Honda Africa Twin Motorcycle Buyers Guide

The Honda Africa Twin is built to last. The newest Africa Twin is now over a decade old so finding an unmarked example may prove difficult. Look past the cosmetics and grime and you’ll still find an amazing motorcycle worthy of purchasing. Its design, ease of repair, access to parts, plus expertise to be found here, on forums and clubs, means it’s very rare any problem can’t be resolved. However there are still things to look out for to help you choose your motorcycle.

Don’t be put off by a high mileage bike. These engines when properly maintained have been reported on achieving over 150’000 miles before any major work is needed. I’ve included some links to books that are a great resource of information and know-how. Whilst making the documentary Aim For The Horizon we bought an Africa Twin that had almost all the things listed below wrong with it and it was still worth every penny.

Don’t be put off by a high mileage bike. These engines when properly maintained have been reported on achieving over 150’000 miles before any major work is needed. I’ve included some links to books that are a great resource of information and know-how. Whilst making the documentary Aim For The Horizon we bought an Africa Twin that had almost all the things listed below wrong with it and it was still worth every penny.

Below is my motorcycle buyers guide. This is intended only as a reference and I am not responsible for the bike you buy, but hopefully it will aid you.

Cosmetic Check:

  • Inspect all the fairings and plastics for cracks, splits and the condition of the paintwork. If you’ve noticed damage to the front side panels remember to look at the condition of the radiators that are behind each side, as these may be crushed.
  • The rear sub-frames have been known to corrode so check the condition as much as you can.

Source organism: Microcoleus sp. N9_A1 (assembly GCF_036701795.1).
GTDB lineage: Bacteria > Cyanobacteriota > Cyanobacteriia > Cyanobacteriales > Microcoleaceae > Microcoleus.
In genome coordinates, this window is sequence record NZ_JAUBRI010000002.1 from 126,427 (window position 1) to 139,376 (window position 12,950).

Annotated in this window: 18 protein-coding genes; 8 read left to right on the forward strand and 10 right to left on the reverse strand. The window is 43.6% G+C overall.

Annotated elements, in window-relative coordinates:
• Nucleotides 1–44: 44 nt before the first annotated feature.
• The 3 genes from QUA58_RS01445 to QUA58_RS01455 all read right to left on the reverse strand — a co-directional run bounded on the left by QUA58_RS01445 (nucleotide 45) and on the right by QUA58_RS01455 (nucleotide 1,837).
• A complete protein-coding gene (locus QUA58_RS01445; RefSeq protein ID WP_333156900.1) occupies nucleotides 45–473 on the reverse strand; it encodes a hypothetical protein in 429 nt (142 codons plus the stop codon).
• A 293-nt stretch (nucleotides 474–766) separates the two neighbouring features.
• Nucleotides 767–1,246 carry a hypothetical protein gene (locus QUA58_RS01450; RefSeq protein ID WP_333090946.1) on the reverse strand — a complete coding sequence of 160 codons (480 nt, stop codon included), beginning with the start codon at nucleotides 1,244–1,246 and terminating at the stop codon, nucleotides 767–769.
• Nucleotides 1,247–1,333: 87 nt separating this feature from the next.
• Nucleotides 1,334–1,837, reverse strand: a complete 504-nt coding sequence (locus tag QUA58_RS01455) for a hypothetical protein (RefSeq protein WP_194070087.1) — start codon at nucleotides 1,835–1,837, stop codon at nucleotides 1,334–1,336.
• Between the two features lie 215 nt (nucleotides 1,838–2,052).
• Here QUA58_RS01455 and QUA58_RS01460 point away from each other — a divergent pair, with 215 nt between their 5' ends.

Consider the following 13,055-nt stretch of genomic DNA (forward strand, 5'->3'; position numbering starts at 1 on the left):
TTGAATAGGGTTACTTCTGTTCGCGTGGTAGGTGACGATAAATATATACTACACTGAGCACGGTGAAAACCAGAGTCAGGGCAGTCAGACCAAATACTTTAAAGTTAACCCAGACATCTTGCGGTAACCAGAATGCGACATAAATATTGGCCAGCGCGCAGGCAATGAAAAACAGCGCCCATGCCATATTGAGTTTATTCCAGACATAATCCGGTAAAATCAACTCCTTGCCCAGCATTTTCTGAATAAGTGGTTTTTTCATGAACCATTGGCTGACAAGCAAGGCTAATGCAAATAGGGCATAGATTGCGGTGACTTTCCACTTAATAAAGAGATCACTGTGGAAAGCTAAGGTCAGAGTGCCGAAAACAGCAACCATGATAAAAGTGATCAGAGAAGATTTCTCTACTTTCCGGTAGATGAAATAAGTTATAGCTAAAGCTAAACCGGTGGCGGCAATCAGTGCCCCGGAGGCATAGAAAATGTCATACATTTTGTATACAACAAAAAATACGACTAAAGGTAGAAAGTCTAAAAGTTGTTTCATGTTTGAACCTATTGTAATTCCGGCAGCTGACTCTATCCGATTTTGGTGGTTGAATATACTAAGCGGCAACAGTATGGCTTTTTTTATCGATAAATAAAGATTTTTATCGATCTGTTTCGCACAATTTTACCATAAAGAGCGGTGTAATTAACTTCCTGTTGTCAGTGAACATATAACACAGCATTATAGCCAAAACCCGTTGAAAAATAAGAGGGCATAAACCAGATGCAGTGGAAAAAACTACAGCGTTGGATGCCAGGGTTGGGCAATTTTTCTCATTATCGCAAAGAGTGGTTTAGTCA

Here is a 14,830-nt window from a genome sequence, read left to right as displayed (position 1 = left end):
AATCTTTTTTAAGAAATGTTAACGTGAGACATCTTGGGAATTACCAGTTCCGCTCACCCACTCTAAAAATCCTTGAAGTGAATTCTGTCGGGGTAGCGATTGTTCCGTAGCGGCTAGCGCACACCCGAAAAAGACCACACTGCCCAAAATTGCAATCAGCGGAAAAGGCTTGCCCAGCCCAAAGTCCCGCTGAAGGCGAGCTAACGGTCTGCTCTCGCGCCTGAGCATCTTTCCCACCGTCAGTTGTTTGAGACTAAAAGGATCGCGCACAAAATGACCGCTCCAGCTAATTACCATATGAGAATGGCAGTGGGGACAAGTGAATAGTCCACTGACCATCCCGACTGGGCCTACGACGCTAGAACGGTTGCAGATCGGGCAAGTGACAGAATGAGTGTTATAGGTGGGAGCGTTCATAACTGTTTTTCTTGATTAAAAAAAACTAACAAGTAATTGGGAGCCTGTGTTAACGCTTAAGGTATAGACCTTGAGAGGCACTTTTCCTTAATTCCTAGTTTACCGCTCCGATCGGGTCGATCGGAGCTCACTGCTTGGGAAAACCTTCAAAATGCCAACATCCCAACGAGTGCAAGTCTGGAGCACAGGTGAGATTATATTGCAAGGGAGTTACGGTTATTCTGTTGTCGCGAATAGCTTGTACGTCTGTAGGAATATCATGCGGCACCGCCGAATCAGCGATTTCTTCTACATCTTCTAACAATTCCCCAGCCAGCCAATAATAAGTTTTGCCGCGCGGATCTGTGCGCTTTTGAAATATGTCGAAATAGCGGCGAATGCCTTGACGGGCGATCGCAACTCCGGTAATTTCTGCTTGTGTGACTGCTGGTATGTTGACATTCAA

Check for leaking coolant from:

  • Radiators, Reservoir and Hoses. If you do find any leaks investigate the source further. Most of the time it’s just a cheap seal or pipe that will need replacing. If the radiators are leaking or looking crushed it would be best to budget in replacement parts.

Check for leaking oils from:

  • Fork Legs & Monoshock: All of these components can be rebuilt at a small cost or even replaced with newer systems.
  • Engine Sump: The engines are not prone to leak along engine cases so if you find any ask if there has been any work done to the engine which has meant splitting the casing.
  • Oil Cooler: Not usually a problem but could be damaged if it’s leaking.
  • Output Shaft (front sprocket): A leaking output shaft could just be a worn seal but also could be an indication of an output shaft bearing failure. This is usually a result of the chain tension being too tight which over stresses the bearing. This can be checked by removing the front sprocket cover and checking for no lateral movement. If movement is found the engine will need a complete strip down to replace it.

The output shaft has also been known to wear. If it is worn badly the engine will need a complete strip to replace it.

Bearings: